Examples of charged particles 32 used are zinc oxide, barium sulfate, titanium oxide, chromium oxide, calcium carbonate, gypsum, white lead, manganese violet, carbon black, iron black, Prussian blue, ultramarine blue, phthalocyanine blue, chromium yellow, cadmium yellow, lithopone, molybdate orange, fast yellow, benzimidazoline yellow, flavan yellow, naphthol yellow, benzimidazolone orange, perynone orange, iron oxide red, cadmium red, madder lake, naphthol red, dioxane violet, phthalocyanine blue, alkali blue, cerulean blue, emerald green, phthalocyanine green, pigment green, cobalt green, and aniline black.

An insulating solvent is used as the solvent constituting the colored fluid 33. For example, a mixed solvent of ethylene tetrachloride and isoparaffin is used.

An example of dyes dissolved in the solvent is an anthraquinone dye.

The capsule body 7 is formed of arabian gum or gelatin. In order to deform the capsule body 7 without damage, the capsule body 7 must be flexible and have some extent of strength. Such conditions can be achieved by, for example, the amount of formalin used for the cross-linking of gelatin in the preparation of the microcapsules 1. When the amount of formalin used in the cross-linking of gelatin is small, the microcapsules 1 do not have sufficient strength. When the amount is excessive, the microcapsules 1 do not deform due to high hardness. It is preferable that the ratio W1/W2 of the weight W1 of the gelatin to the weight W2 of aqueous 37% formalin solution be in the range of 0.5 to 20.

The binder 5 is prepared by drying and hardening a binder solution containing an emulsion adhesive and water.

In this electrophoretic display, displaying is performed by switching the polarity of a voltage applied from the transparent electrode 31 through a power source so that the color of the charged particles 32 or of the colored fluid 33 is displayed at the display face side. Furthermore, the electrophoretic display can perform desired displaying by appropriately changing the shape of the transparent electrode 31.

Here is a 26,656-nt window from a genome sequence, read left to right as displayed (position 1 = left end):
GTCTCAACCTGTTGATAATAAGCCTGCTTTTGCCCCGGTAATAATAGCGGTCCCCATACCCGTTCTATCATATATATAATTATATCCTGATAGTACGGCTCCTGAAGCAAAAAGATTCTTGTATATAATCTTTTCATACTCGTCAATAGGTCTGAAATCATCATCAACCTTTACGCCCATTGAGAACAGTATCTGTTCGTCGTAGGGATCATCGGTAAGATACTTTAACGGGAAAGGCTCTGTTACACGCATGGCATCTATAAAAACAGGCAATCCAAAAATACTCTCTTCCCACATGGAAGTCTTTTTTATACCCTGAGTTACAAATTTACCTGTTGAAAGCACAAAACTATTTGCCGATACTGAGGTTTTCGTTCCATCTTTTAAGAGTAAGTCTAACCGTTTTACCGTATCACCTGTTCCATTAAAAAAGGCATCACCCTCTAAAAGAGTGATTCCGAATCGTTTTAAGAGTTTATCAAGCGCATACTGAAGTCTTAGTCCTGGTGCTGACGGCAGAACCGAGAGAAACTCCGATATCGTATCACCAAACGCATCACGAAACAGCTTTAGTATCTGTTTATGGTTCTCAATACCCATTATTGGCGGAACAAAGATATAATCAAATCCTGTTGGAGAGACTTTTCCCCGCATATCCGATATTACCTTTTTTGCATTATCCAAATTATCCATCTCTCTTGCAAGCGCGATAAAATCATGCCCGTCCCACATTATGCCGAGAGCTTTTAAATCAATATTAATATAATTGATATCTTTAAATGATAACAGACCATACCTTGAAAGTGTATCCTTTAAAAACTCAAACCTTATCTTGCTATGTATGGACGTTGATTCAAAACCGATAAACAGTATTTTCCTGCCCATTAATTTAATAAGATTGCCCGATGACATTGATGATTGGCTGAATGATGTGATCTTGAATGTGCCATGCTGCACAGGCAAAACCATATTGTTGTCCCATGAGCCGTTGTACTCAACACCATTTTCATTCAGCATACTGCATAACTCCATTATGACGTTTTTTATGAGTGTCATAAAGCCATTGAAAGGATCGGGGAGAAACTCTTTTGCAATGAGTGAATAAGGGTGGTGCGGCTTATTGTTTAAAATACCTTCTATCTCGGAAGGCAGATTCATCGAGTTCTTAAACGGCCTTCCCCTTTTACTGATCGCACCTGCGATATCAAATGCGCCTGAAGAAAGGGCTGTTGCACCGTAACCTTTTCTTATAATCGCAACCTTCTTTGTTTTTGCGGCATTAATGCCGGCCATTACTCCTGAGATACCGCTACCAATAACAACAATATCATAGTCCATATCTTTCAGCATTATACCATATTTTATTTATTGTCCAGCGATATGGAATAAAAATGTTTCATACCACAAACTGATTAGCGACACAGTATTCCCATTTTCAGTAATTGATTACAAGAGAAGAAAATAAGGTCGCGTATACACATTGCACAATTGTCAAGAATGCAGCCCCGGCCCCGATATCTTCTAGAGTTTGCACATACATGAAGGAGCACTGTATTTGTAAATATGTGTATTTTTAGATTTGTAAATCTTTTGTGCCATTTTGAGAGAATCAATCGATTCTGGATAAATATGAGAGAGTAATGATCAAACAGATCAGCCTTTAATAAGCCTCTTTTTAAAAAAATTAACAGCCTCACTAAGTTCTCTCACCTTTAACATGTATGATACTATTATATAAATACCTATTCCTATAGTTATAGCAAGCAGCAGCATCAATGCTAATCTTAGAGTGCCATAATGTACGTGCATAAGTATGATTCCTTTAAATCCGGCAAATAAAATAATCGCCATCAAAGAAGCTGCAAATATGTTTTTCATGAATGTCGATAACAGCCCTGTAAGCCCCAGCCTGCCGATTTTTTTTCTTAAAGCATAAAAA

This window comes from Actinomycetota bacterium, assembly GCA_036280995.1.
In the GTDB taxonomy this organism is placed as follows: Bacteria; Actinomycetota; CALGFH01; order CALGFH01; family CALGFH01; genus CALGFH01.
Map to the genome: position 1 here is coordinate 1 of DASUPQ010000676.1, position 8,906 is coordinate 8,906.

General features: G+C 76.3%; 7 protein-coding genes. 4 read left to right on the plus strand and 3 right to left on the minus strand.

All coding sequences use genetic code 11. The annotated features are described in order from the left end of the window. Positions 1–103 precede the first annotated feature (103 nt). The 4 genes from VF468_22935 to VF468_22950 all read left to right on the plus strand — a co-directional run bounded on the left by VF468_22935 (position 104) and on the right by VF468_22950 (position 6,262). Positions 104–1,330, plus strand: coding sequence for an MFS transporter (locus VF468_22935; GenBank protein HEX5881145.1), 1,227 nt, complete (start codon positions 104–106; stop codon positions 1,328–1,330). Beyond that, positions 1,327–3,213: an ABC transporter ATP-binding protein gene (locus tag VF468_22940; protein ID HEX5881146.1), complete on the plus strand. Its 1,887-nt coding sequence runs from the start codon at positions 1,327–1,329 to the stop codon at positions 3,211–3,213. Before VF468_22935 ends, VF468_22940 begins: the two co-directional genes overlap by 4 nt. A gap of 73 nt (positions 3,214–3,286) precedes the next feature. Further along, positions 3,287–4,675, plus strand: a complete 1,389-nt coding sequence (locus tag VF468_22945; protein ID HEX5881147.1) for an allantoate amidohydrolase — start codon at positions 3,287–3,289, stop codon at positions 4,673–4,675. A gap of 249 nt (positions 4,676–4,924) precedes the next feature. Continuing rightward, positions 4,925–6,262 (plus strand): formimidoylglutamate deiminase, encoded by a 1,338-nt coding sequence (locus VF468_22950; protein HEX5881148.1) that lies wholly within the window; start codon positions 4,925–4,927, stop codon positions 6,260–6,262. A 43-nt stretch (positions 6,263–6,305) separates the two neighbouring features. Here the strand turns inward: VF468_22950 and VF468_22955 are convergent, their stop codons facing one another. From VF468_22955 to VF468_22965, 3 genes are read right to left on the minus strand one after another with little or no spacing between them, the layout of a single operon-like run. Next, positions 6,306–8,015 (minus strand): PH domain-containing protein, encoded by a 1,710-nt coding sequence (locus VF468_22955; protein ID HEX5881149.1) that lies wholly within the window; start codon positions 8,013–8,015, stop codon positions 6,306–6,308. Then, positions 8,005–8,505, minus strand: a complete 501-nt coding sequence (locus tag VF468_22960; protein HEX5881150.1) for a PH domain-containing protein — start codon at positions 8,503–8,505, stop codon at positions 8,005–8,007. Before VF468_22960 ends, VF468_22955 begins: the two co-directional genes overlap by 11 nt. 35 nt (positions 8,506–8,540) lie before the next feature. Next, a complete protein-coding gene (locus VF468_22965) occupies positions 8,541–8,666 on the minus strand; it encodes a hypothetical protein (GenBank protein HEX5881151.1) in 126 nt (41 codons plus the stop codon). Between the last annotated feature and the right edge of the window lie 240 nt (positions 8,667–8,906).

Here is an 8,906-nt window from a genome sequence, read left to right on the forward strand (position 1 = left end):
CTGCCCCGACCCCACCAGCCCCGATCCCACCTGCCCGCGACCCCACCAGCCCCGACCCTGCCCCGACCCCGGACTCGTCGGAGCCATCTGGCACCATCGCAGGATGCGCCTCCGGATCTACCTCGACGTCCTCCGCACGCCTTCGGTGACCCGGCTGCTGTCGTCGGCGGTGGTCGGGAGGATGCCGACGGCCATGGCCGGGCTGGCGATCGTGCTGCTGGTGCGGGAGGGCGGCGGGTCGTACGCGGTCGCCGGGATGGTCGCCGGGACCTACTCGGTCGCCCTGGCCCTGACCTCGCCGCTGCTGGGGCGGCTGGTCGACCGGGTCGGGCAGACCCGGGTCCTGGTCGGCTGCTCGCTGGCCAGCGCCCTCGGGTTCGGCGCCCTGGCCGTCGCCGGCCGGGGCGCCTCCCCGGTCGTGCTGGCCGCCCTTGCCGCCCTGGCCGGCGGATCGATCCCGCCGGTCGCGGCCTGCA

Because the microcapsules 1 are contacted with the lower substrate 35 a and the upper substrate 35 b, this electrophoretic display has a large contact area between the substrate and the microcapsules, preventing uneven displaying and achieving increased contrast and high-quality displaying.

Because adjacent microcapsules 1 and 1 are contacted with each other in this embodiment, the electronic apparatus has a significantly reduced area not including the microcapsules 1 in plan view and not contributing to displaying and has a significantly large contact area between the substrate and the microcapsules, resulting in significantly high-quality displaying.

Another embodiment of the electrophoretic display described above incorporates the use of microcapsules 1 that include at least one first charged particle 36 and at least one second charged particle 37 dispersed in a fluid medium 38 (FIG. 16). More specifically, the first charged particles 36 are positively charged white particles 36 and the second charged particles 37 are negatively charged black particles 37 suspended in a clear or transparent fluid 38. In operation of such an electrophoretic display, when a negative electric field is applied between the electrodes 31, the positively charged white particles 36 are attracted to the display portion of the microcapsules 1 (in the direction of the negative electric field) where the particles 36 become visible to a viewer. This makes the surface of the microcapsule 1 appear white at that spot. Concurrently, the negatively charged particles 37 are repelled by the negative electric field being applied and, therefore, the negatively charged black particles 37 migrate towards the non-display portion of the microcapsules 1 (in the opposite direction of the negative electric field) where they become hidden from the view of the viewer.